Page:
Government of Canada Announces New National Historic Designations

News release

October 4, 2018                                    Ottawa, Ontario                 Parks Canada Agency

Today, the Minister of Environment and Climate Change and Minister responsible for Parks Canada, Catherine McKenna, announced the designation of six new persons, places, and events of national significance.

These new designations reflect the rich and varied history of our country in areas related to Canadian Confederation, Indigenous history, cinema, education, and architecture.

The new designations include:

·  Kahgegagahbowh (George Copway) National Historic Person (1818-1869): An international literary celebrity, Kahgegagahbowh’s early leadership for Indigenous rights, and his work outside of Canada on behalf of Indigenous peoples helped contribute to a more rounded understanding of Indigenous peoples in the early to mid-19th century.

·  Léo-Ernest Ouimet National Historic Person (1877-1972): Active in the world of cinema from 1904 to 1935, Léo-Ernest Ouimet was a pioneer as a movie theatre operator, film distributor, filmmaker, and producer in the early Canadian film industry.

· Hart Massey House National Historic Site (Ottawa, Ontario): Built in 1959, Hart Massey House is an iconic example of mid-20th century modernism in residential architecture in Canada, and a Canadian example of International style because of its sensitivity to its natural surroundings.

·  Park House National Historic Site (Amherstburg, Ontario): Considered one of the oldest houses in the Amherstburg region, Park House is a rare example of a once-common colonial building type found in settlements and fur-trading posts across colonial North America. Through its architecture, Park House tells the story of the traders and artisans who populated the Windsor region.

·  Truro Old Normal College National Historic Site (Truro, Nova Scotia): Aside from being an excellent example of Second Empire architecture, Truro Old Normal College, built in 1877, is a testament to the movement to standardize and improve teacher training in the second half of the 19th century, and is associated with the development of Nova Scotia’s public education system.

·  Construction of the Prince Edward Island Railway National Historic Event: Built in 1871, the construction of the Prince Edward Island Railway created a transportation link across the island. This railway was more than an economic opportunity which created jobs, it was a social and cultural link between communities and played a significant role in bringing Prince Edward Island into Confederation.

The commemoration process is largely driven by public nominations, and designations are made on the recommendation of the Historic Sites and Monuments Board of Canada. To date, more than 2,150 designations have been made.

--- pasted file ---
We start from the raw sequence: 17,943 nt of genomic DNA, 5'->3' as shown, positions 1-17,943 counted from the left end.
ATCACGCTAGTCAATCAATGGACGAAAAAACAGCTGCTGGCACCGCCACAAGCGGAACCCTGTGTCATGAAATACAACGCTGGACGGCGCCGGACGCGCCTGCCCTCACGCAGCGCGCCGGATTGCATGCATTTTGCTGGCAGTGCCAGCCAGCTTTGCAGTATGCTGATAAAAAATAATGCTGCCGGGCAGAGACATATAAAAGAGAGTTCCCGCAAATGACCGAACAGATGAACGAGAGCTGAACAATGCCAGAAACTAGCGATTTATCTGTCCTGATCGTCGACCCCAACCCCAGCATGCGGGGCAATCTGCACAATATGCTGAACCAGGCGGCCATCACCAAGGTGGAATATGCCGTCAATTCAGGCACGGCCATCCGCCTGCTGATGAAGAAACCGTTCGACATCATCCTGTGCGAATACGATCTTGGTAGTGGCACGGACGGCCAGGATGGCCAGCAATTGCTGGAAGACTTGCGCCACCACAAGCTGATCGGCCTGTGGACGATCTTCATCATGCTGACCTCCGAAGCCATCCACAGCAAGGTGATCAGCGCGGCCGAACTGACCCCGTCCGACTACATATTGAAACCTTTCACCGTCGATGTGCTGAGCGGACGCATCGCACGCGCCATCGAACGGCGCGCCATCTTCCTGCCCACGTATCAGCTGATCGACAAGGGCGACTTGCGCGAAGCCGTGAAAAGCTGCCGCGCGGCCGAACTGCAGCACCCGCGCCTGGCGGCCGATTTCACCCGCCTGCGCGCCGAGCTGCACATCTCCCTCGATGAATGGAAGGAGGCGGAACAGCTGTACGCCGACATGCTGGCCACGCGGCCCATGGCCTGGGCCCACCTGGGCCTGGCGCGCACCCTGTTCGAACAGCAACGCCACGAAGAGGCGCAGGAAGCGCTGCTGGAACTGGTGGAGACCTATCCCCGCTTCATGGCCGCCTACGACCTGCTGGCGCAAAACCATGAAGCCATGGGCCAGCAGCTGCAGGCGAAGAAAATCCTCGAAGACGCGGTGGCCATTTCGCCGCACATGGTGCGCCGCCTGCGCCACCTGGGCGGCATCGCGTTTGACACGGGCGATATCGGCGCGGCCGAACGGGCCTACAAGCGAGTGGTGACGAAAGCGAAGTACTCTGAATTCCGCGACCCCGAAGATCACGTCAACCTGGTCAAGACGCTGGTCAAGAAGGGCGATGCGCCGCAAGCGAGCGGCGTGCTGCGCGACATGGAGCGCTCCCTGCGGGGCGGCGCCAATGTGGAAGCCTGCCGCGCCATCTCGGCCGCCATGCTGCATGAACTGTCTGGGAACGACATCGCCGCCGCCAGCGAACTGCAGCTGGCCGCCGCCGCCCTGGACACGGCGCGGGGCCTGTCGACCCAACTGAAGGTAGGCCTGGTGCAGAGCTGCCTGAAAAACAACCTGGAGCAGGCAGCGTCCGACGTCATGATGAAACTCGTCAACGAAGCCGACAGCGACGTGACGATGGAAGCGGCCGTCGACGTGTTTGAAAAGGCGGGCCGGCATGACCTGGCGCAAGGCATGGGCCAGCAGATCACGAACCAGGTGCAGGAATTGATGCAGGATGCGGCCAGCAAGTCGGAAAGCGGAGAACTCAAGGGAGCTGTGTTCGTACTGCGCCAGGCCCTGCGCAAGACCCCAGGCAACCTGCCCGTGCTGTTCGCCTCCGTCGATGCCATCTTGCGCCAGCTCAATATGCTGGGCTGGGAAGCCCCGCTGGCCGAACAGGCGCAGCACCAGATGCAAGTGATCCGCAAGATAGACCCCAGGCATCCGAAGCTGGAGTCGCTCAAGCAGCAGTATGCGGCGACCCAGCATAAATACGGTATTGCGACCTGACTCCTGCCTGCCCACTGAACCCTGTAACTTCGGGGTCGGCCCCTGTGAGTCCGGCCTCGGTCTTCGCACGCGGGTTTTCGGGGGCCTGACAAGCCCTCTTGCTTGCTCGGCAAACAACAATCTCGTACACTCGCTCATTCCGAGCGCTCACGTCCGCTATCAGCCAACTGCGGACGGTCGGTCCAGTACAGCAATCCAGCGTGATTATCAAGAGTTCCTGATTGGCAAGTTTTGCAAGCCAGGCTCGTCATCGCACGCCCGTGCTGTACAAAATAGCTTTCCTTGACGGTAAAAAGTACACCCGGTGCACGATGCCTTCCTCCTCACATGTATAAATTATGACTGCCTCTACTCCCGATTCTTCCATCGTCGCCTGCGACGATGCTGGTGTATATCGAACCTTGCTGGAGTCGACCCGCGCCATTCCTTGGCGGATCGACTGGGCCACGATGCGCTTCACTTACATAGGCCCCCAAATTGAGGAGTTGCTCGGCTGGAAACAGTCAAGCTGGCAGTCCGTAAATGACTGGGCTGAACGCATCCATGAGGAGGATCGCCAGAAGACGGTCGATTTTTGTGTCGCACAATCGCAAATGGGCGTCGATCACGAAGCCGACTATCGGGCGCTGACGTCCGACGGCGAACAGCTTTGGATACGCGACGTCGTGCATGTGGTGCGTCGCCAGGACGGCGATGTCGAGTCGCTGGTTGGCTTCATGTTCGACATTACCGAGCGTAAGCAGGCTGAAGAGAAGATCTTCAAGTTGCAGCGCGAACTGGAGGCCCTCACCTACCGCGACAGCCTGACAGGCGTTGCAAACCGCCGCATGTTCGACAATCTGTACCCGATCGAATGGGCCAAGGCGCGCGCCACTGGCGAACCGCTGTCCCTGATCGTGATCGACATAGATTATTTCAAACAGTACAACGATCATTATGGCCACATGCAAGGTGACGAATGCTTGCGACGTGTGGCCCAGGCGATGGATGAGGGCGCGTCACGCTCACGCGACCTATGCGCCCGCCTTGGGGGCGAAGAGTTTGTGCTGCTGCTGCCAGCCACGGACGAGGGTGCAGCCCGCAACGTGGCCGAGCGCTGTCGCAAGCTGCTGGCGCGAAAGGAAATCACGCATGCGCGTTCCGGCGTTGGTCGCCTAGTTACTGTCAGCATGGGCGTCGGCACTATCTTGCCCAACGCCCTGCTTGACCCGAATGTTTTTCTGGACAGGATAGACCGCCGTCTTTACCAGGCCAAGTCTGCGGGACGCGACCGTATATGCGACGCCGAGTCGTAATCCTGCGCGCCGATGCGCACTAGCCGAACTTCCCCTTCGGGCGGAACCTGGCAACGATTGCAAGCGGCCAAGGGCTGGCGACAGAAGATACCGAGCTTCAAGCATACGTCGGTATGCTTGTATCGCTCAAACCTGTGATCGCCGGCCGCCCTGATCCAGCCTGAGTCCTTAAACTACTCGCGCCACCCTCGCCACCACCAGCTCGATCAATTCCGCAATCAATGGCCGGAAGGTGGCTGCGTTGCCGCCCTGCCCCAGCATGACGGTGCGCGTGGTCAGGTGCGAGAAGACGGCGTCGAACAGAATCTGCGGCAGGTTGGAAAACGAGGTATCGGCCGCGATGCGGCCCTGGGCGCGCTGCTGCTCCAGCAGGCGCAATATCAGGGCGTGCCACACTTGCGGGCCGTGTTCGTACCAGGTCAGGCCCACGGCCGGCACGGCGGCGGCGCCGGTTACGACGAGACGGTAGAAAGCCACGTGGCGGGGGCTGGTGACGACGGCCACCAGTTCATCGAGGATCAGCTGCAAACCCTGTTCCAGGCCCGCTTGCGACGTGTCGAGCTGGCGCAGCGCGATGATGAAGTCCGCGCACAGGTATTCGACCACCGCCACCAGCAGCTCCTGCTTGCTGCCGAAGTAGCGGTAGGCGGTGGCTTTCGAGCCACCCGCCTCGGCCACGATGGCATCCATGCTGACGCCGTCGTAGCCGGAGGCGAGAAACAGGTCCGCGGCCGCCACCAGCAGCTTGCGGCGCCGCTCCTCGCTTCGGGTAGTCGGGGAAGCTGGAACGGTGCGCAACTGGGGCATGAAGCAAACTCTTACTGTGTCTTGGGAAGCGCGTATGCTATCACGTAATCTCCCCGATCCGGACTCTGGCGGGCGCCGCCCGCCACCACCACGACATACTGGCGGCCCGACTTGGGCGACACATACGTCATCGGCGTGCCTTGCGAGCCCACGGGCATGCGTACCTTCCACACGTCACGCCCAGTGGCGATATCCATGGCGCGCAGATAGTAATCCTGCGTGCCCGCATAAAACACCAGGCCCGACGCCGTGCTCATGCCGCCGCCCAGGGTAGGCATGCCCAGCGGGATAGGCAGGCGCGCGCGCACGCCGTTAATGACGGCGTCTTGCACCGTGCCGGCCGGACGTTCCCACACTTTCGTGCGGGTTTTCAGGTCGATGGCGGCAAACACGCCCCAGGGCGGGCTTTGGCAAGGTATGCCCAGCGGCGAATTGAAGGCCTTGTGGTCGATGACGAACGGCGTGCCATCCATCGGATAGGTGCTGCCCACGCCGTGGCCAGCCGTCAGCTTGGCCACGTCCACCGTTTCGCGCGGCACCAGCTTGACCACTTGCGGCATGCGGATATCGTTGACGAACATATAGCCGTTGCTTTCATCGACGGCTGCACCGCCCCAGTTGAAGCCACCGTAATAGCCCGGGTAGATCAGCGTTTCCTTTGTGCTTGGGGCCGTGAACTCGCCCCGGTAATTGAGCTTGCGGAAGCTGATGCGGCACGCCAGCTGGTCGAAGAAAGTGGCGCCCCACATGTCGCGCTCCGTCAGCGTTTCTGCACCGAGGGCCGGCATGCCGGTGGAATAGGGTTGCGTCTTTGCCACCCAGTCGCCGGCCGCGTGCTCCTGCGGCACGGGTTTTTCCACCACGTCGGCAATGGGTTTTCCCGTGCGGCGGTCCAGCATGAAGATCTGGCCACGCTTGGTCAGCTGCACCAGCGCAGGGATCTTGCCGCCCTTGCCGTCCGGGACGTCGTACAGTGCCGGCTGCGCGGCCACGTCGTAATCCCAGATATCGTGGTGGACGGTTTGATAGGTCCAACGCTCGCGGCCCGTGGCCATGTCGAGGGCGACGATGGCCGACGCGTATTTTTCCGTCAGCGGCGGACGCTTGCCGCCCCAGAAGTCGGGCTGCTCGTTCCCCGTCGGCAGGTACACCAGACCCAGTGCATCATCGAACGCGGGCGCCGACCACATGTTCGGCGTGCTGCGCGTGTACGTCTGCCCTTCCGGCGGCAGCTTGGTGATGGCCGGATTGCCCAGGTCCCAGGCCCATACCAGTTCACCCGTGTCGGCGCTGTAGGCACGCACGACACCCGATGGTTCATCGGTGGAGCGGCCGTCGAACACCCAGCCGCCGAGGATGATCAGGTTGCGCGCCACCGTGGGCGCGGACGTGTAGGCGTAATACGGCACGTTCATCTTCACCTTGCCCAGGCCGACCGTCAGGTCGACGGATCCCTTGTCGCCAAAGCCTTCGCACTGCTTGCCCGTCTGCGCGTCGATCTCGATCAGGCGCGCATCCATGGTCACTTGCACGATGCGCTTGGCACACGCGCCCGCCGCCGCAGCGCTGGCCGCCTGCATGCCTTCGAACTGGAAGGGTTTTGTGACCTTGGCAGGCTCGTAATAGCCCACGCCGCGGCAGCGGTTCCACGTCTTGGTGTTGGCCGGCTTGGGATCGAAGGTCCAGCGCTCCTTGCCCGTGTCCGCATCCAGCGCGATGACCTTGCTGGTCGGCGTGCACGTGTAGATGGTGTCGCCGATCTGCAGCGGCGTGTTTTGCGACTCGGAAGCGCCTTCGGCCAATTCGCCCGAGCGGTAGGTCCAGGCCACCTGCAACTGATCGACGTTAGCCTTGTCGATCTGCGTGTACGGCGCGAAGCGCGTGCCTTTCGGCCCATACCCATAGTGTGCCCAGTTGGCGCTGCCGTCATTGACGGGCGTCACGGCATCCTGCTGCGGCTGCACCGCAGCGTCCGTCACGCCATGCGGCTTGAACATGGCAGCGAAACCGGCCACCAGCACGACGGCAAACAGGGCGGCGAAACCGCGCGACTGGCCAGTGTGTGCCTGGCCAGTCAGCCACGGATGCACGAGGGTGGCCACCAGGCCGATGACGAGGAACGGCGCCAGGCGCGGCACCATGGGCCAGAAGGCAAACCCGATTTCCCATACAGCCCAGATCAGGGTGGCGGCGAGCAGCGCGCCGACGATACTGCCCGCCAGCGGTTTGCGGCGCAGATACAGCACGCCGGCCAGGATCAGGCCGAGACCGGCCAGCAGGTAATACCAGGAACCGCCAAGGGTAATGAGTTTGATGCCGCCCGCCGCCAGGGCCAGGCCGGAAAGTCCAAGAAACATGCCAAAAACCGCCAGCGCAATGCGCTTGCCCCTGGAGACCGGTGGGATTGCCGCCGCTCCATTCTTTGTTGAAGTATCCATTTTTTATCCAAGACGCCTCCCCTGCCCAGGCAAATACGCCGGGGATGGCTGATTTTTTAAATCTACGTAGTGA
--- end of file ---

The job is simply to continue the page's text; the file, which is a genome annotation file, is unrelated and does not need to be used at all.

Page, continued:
Parks Canada manages 171 national historic sites and is inviting Canadian families and their children, and youth and school groups to learn more about our history with free admission for youth 17 and under. From lighthouses to battlefields, historic neighbourhoods to contributions and traditions of Indigenous Peoples, there is an amazing array of places and stories to discover.

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“I am proud to recognize this diverse group of persons, places, and events that have shaped our country. Each of today’s designations contributes its unique story to the greater story of Canada and helps us better understand our country and our collective identity.”

The Honourable Catherine McKenna
Minister of Environment and Climate Change and Minister responsible for Parks Canada

Quick facts

  • Parks Canada manages a nation-wide network of 171 national historic sites, 46 national parks, one national urban park and four national marine conservation areas.

  • Created in 1919, the Historic Sites and Monuments Board of Canada advises the Minister of Environment and Climate Change regarding the national historic significance of persons, places and events that have marked Canada’s history. Together with Parks Canada, the Board ensures that subjects of national historic significance are recognized and these important stories are shared with Canadians.

  • The Board will celebrate its 100th anniversary in 2019.

  • Budget 2018 has provided $23.9 million over five years, starting in 2018–19, to Parks Canada to support Indigenous history and heritage. This proposed investment is a response to Call to Action 79 of the Truth and Reconciliation Commission of Canada which called for historical commemoration activities, and recognition and acknowledgement of the contributions that Indigenous peoples have made to Canada’s history.

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Associated links


Caroline Thériault
Office of the Minister of Environment and Climate Change

Media Relations
Parks Canada Agency

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